Columbia firefighters work in summer heat to prepare for physical demands of the job

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COLUMBIA, Tenn. (WKRN) — With temperatures soaring into the 90s, firefighters have to guard against heat exhaustion and even heart attacks.

In Columbia, the dog days of summer mean a lot of sweat and physical fitness for firefighters who do circuit training every shift.

News 2 was there as firefighters, dressed in full turn out gear, boots, helmets, and air packs weighing 80 pounds, play basketball and bang on a tire with a sledgehammer. Firefighters also do pushups, battle ropes, and lift a heavy truck tire.

Assistant Chief Brian O’Cain of the Columbia Fire Department says staying physically fit can save your life when you are battling a blaze.

“It’s extreme. You are pushing yourself to the max. Everything under your gear will be soaking wet. You could take your shirt off and ring the sweat out of it.”

O’Cain tells News 2 that the NFPA recommends firefighters do 30 minutes of physical training each day.

The idea is to increase cardio and endurance to deal with the high heat of summer and the extreme temperatures of a burning building.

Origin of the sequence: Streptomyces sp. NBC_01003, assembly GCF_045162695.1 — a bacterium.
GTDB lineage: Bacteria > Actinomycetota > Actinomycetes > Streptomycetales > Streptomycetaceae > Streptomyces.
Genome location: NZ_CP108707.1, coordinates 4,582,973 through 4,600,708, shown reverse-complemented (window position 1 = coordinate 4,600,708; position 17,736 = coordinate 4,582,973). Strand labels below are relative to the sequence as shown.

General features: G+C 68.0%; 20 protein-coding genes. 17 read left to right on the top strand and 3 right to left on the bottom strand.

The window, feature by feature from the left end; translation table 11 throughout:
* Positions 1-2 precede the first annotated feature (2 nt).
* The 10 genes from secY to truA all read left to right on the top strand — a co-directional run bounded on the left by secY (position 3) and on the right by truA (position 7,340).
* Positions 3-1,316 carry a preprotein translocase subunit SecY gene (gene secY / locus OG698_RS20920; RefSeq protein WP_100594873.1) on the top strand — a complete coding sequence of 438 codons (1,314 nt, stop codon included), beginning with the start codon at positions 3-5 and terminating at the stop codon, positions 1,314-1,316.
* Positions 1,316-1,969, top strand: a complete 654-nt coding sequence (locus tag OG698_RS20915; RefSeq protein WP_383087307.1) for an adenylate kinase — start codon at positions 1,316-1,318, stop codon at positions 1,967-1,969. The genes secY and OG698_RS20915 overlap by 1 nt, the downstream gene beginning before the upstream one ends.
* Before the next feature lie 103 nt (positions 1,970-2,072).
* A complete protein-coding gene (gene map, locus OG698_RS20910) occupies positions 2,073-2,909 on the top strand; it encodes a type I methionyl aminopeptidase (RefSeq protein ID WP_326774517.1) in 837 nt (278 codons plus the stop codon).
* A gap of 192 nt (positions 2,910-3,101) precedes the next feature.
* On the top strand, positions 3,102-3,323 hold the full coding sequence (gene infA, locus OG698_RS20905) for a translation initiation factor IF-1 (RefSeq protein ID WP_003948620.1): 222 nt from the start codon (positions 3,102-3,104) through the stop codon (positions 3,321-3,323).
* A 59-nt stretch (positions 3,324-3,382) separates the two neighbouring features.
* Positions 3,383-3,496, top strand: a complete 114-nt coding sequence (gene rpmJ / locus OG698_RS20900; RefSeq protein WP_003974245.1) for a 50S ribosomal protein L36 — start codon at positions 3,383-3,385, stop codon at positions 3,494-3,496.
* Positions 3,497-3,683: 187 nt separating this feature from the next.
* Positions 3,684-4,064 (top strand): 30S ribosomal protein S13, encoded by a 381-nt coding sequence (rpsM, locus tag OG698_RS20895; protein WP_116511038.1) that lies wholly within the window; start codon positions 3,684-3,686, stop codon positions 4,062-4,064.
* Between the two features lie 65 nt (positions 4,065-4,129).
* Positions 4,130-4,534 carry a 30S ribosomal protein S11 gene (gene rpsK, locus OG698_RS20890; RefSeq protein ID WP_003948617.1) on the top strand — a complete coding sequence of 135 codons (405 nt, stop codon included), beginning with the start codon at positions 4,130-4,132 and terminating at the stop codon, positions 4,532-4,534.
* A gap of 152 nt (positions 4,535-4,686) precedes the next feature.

“Heart attack is the number one killer of firefighters due to everything we are talking about. If we get complacent, and don’t stay in good health and good shape, we get an alarm in the middle of a night, when we are sleeping and then go from zero to 100, and then go inside of a fire,” said O’Cain, “We are exhausting ourselves more than we would out here, because your adrenaline is up, and our workload is 110 percent.”

O’Cain says much of the training requires more endurance than physical strength.

Nashville Fire Department spokespeople tell News 2 that hot days are also a concern for Nashville’s fire department.

“During the summer months we take extra care to make sure our personnel are healthy as they respond to an incident scene. At the discretion of the incident commander, they will call for more personnel to respond to a scene,” said NFD spokesperson Joseph Pleasant, “This allows them to rotate personnel out of the active fire scene at shorter intervals. We also make sure our medic units on the scene monitor the vital signs of our personnel. They check their blood pressure and other vital statistics.”

For more summer weather safety tips, click here.

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